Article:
Allison Peters Quinn is the Director of Exhibitions at the Hyde Park Art Center (Chicago), where she has curated exhibitions, and produced symposiums, performances and publications since 2004.  She has organized significant exhibitions for emerging and established artists such as Cándida Alvarez, Theaster Gates, Kelly Kaczynski, and Bibiana Suárez.  She has served on critique panels and taught graduate seminars at the School of the Art Institute of Chicago and The University of Chicago Graham School. Awarded the Ramapo College Curatorial Prize, she has served as juror for the Artadia Award, Efroymson Award, and the Ragdale Foundation.  Her writing has appeared in Proximity Magazine and artists’ monographic publications including William Steiger: Transport (2011) and Altogether Mutable: The Work of Mary Lou Zelazny (2009). Allison studied a MA at the Center for Curatorial Studies, Bard College, and a BA at the University of Wisconsin – Madison.

Founded in 2005, The Green Lantern Press is an artist-run, non-profit press focused on emerging or forgotten texts in order to bridge contemporary experience with historical form. We celebrate the integration of artistic mediums. We celebrate the amateur, the idealist and those who recognize the importance of small independent practice. In a cultural climate where the humanities must often defend themselves, we provide intimate examples of creative thought. Dedicated to the “slow media” approach, the Green Lantern Press conceives each book as a   curatorial site;  small editions are printed with artist plates, ephemeral inserts and silk screen covers. We are efficient about the material we use, economic about our proportion and intent on local production. More information at www.press.thegreenlantern.org

An independent not-for-profit arts organization founded in 1974, The Poetry Center of Chicago’s mission is to promote poetry through readings, workshops, residencies and arts education, to make poetry accessible to the general public, to stimulate and encourage young poets, and to advance the careers of poets by offering them professional opportunities. The Poetry Center is in residence at the Chicago Cultural Center. A Heap of Language is the Poetry Center’s 2012/13 Event Series, at the Chicago Cultural Center.

One Response to “Service Media: A Panel Discussion About Art In Public”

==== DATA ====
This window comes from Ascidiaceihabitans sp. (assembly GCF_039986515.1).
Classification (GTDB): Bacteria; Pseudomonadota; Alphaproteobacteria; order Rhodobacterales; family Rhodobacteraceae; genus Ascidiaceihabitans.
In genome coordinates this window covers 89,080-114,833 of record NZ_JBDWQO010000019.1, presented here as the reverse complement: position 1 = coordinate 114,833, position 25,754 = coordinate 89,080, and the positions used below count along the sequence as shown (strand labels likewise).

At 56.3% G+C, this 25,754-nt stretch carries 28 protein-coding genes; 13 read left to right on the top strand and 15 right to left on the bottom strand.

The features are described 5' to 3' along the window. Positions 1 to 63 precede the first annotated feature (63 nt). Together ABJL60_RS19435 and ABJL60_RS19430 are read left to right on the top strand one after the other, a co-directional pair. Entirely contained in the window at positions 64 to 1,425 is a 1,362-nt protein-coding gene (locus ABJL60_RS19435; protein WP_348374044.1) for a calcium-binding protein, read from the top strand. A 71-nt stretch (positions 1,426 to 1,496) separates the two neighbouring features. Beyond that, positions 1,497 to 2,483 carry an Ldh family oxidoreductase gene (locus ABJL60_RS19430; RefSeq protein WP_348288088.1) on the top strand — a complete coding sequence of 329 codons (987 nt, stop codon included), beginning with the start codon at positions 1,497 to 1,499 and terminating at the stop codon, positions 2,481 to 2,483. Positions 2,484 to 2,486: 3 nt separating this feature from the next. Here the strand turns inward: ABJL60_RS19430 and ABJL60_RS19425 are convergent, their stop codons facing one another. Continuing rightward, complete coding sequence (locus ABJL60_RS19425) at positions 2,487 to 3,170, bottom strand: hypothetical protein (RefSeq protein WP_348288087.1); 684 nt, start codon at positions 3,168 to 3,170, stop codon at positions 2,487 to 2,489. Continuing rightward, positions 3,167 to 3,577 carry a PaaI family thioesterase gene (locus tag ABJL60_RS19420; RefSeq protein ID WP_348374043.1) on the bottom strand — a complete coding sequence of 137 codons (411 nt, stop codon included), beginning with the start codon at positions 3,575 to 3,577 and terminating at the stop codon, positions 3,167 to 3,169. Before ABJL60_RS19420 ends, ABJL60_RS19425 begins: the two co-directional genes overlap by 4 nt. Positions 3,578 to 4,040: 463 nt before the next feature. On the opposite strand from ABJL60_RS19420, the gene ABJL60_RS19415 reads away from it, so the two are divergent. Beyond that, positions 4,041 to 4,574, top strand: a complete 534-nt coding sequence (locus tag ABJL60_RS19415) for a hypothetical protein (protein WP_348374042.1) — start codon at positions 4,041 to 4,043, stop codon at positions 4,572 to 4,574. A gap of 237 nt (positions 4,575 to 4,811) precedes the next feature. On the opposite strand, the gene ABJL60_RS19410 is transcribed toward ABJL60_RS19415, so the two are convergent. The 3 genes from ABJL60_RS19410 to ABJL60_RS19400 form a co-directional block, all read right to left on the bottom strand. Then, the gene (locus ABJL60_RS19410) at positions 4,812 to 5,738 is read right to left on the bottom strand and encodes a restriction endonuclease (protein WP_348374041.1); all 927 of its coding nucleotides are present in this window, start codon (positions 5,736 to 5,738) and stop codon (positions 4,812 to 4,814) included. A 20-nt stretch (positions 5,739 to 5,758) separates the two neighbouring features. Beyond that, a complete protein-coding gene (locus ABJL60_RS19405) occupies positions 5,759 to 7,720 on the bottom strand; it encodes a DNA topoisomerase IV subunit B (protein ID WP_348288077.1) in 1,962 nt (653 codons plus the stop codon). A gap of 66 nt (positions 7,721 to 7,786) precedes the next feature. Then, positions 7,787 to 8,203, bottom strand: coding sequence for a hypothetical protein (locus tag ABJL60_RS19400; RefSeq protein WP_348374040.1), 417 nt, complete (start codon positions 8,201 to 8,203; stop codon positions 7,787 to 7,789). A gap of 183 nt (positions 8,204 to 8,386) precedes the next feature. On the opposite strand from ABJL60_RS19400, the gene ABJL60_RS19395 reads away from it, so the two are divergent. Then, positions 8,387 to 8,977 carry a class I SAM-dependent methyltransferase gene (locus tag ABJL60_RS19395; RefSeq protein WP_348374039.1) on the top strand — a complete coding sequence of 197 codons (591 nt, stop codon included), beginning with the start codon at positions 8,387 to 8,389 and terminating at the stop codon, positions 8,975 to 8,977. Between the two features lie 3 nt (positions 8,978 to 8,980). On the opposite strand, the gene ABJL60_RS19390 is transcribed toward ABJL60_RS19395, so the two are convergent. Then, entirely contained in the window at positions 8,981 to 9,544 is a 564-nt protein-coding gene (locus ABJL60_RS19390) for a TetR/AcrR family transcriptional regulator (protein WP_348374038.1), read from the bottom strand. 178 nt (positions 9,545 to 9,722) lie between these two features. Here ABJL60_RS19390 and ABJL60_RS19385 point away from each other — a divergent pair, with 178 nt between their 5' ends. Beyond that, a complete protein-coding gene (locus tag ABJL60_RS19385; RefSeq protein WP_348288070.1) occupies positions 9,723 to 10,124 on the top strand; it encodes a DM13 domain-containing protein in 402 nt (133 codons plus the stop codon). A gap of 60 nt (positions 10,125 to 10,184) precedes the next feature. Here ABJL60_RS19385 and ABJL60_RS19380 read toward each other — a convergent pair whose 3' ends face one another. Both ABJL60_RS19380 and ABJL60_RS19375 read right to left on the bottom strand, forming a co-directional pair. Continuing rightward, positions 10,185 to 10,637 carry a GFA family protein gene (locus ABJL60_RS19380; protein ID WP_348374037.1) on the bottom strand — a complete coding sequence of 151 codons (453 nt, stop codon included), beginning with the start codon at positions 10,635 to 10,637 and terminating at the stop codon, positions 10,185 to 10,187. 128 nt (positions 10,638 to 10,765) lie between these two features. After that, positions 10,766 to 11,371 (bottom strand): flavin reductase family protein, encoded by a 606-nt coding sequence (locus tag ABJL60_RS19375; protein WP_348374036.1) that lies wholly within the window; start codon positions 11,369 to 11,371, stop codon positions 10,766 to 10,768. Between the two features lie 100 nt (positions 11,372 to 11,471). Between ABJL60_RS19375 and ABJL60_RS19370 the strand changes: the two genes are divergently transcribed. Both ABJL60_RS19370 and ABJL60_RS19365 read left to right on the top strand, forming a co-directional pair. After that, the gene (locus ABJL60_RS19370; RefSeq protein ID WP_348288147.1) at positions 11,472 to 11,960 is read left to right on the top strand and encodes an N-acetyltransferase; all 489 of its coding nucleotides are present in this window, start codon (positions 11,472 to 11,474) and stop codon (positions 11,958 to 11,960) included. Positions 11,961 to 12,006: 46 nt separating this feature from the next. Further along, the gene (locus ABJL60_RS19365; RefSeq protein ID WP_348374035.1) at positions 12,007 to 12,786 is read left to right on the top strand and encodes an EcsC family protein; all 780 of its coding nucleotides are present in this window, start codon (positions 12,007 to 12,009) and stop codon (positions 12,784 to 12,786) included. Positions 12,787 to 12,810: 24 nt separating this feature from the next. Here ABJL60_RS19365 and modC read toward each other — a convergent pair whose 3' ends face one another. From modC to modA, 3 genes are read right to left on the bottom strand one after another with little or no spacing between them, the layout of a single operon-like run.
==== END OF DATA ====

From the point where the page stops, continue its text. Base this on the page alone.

1. [...] A couple of weeks ago, Eric Asboe wrote to me to point out that Bad at Sports had failed to include a dispatch from the great Minneapolis. Thanks to Asboe, I am happy to say that my editorial oversight was officially remedied this week via his dispatch. Asboe addresses two shows in “Process, Here And There: One View of Twin Cities” —  Painter Painter at The Walker Art Center and R.U.R. at The Soap Factory,  calling them “spare, quiet returns to formalism.” Asboe goes on to say, “These glimpses into the processes of the artists point to the larger concerns of both exhibitions generally. As static and formal as the works appear to be, the exhibitions are truly invitations to move beyond the walls of the gallery, to delve into the process of art making, to begin exploring the artists’ bodies of work and their relations to contemporary art practices.” Richard Holland interviews the highly esteemed and ever illustrious Deb Sokolow, about her solo show at Western Exhibitions — a show inspired bySokolow’s residency in Norway last summer: “The story is loosely based on the residency’s environs and I wrote the residency’s administrators and the other artists there into the story as characters… I don’t want to reveal too much- but the idea for it comes from this feeling I had about the place. The entire two months I was there, I kept thinking, ‘What’s the catch?’ Because the place is an artist’s fantasyland: Each artist receives a monthly stipend, a travel stipend, a beautifully designed cabin and a large, gorgeous studio with a whole wall of windows looking out on the most beautiful Nordic forest scene ever, and there is a significant amount of uninterrupted time to work. Everything about it just seemed too good to be true, so I thought that maybe the place could be a front for something else.” (Editor’s note: To emphasize their wisdom, I emboldened that last sentence.) Sokolow’s show opened this last Friday and will be up until April 20th. Stephanie Burke’s TOP 5!!! (A phrase that should always be shouted through a megaphone, in the same style used by Monster Truck Rally-ers nation wide). I also announced a panel discussion about Service Media that took place at the Cultural Center this… [...]